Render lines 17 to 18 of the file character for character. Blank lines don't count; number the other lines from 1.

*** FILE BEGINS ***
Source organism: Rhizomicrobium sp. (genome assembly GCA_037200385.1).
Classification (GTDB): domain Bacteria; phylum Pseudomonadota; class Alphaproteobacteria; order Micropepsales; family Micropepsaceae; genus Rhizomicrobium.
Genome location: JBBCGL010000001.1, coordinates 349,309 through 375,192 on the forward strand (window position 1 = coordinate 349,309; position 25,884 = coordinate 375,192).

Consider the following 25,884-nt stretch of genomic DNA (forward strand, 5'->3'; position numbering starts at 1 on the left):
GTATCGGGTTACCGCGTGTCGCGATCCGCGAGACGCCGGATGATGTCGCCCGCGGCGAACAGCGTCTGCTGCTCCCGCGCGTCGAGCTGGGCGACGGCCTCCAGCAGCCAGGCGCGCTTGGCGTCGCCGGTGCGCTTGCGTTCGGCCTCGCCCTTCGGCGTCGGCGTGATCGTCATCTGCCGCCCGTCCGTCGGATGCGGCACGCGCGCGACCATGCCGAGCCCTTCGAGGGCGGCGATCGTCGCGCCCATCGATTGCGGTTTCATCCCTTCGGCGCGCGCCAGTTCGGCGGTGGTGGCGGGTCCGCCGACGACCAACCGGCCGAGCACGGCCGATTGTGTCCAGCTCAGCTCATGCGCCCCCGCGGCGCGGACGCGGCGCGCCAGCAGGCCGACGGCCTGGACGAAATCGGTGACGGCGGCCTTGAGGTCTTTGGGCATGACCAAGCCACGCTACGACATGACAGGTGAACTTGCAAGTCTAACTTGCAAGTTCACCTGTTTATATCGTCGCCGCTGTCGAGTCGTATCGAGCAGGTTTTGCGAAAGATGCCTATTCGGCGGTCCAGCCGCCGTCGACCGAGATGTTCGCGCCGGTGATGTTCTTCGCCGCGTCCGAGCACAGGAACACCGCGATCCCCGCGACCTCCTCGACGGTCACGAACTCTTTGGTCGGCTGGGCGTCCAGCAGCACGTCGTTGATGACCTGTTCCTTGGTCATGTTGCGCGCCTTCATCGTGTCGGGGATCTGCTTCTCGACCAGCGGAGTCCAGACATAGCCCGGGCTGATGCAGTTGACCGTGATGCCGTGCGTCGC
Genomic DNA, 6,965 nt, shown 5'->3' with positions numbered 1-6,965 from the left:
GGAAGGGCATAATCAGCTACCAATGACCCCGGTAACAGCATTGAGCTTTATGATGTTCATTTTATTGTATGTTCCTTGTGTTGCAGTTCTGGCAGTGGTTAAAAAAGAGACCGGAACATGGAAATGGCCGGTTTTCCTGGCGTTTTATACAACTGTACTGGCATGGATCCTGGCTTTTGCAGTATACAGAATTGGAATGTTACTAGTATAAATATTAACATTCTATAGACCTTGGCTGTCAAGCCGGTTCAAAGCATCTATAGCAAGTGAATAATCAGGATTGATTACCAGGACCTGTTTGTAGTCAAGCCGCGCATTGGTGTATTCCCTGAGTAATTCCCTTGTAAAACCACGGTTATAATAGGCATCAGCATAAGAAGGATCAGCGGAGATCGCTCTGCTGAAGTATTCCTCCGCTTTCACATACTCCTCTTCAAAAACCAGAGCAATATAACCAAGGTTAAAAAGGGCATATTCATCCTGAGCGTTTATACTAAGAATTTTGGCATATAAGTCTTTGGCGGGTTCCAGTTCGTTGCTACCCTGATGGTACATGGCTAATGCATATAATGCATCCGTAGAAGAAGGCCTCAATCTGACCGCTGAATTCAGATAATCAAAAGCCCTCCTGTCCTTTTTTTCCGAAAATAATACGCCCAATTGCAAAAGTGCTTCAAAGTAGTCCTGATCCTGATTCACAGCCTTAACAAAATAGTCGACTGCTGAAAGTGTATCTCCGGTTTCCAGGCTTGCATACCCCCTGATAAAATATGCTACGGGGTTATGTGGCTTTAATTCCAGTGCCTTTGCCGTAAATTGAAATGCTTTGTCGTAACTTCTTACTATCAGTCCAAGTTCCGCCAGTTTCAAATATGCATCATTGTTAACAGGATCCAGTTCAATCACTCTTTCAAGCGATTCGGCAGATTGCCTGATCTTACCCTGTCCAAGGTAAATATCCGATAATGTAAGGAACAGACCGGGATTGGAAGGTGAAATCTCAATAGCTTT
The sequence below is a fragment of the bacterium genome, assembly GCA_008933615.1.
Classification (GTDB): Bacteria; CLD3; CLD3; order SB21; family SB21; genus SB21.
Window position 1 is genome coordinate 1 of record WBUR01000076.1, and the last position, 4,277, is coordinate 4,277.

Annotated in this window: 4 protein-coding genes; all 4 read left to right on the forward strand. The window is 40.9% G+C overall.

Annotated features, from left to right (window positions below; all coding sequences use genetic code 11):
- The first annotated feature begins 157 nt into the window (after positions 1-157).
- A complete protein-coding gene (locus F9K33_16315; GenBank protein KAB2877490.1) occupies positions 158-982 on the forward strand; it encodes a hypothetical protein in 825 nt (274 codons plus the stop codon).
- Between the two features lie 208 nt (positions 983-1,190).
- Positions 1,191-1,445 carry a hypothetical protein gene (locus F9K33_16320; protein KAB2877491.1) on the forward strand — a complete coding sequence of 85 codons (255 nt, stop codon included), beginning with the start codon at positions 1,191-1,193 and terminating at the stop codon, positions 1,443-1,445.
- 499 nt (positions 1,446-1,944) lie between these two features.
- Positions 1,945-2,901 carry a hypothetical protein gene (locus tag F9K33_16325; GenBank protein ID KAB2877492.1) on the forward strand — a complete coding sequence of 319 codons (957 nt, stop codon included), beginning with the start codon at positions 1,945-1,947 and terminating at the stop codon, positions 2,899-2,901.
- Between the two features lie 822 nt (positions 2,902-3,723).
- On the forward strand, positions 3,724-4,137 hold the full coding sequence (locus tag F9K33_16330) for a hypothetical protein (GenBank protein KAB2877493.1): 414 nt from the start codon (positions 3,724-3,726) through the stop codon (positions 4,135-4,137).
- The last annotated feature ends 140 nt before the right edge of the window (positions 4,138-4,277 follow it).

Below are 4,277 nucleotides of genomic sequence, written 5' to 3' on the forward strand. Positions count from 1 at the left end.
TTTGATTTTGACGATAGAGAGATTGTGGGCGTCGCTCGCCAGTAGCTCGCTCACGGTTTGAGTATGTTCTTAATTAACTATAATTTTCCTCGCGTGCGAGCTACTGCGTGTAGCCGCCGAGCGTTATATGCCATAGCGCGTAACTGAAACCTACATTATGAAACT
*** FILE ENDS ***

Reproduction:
- 499 nt (positions 1,446-1,944) lie between these two features.
- Positions 1,945-2,901 carry a hypothetical protein gene (locus tag F9K33_16325; GenBank protein ID KAB2877492.1) on the forward strand — a complete coding sequence of 319 codons (957 nt, stop codon included), beginning with the start codon at positions 1,945-1,947 and terminating at the stop codon, positions 2,899-2,901.